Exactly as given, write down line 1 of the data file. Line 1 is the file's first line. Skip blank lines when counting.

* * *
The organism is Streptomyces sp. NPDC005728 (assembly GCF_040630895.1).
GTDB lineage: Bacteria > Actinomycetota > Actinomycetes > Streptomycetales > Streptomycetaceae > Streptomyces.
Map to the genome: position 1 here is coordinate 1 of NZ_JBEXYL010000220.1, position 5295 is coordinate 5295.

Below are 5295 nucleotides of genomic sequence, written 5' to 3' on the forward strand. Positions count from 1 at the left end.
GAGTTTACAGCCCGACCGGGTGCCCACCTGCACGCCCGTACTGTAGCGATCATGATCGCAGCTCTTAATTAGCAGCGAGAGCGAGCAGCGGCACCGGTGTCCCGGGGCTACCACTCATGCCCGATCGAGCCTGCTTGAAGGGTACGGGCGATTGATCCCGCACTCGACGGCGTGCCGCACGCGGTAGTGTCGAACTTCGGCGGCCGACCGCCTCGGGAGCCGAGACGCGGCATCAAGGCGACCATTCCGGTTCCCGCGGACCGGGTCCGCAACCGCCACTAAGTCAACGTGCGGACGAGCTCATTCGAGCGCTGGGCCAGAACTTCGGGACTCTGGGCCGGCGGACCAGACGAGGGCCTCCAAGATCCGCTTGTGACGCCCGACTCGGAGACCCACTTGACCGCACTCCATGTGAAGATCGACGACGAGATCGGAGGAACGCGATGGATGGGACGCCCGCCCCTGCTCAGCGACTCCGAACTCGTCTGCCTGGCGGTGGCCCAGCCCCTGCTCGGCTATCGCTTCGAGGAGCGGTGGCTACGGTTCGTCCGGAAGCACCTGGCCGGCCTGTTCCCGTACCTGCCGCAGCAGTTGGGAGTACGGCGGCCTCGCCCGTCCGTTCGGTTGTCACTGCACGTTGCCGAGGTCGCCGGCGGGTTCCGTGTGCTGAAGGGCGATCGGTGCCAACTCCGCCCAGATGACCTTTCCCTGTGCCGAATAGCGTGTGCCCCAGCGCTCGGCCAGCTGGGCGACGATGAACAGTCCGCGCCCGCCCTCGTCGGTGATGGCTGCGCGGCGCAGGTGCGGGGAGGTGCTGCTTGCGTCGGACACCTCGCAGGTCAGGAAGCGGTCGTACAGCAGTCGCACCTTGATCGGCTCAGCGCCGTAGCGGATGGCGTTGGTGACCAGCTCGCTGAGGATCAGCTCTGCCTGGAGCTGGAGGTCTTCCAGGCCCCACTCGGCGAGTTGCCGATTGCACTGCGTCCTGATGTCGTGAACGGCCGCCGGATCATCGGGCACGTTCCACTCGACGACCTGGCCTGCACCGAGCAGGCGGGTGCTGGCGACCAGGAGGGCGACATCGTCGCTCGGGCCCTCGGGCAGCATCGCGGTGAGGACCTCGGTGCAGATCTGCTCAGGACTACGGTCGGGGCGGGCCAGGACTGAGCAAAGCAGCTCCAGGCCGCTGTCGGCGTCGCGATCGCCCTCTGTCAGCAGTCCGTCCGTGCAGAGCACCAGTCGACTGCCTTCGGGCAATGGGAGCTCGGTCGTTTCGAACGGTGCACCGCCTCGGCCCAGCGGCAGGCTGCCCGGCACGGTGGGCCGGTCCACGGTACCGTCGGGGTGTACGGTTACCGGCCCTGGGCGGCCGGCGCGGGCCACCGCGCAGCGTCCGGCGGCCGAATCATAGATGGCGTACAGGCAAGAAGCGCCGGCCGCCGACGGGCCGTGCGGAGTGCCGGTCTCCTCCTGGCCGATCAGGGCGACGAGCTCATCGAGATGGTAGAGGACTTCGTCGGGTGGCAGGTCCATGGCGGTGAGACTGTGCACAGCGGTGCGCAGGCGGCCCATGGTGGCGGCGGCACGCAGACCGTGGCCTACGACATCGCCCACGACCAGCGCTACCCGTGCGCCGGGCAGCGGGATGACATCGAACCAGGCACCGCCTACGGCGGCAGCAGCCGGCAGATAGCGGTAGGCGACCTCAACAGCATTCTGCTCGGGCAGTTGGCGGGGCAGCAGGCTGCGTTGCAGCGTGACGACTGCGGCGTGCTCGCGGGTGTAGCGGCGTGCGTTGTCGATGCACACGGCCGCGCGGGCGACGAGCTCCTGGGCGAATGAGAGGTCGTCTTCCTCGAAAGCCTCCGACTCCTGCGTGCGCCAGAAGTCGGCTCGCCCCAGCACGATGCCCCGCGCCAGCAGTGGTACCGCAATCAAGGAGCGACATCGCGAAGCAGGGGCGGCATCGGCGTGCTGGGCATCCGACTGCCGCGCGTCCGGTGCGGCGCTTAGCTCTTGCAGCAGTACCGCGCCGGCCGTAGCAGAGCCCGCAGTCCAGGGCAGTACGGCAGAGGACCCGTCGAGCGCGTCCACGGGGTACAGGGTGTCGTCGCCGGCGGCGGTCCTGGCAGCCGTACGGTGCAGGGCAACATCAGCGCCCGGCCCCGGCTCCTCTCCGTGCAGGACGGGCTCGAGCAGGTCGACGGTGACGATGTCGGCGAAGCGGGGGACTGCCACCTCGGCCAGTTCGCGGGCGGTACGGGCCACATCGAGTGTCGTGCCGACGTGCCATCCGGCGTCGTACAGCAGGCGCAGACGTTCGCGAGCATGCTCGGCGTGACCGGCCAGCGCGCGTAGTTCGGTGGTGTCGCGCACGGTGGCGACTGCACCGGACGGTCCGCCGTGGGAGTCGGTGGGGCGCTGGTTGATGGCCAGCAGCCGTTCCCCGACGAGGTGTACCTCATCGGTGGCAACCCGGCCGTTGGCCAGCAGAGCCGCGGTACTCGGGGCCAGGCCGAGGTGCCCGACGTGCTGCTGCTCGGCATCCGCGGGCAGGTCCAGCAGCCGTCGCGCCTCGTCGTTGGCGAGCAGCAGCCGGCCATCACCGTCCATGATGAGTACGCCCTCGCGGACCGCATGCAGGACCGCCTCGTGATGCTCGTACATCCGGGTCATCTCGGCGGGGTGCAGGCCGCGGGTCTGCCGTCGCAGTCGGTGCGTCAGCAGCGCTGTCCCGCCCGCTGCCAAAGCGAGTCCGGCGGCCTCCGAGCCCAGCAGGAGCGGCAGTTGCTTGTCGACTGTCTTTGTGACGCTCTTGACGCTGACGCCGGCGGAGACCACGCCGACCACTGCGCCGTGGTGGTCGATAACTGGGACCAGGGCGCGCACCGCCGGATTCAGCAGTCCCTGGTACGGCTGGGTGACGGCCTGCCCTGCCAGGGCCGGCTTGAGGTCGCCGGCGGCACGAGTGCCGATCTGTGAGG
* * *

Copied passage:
The organism is Streptomyces sp. NPDC005728 (assembly GCF_040630895.1).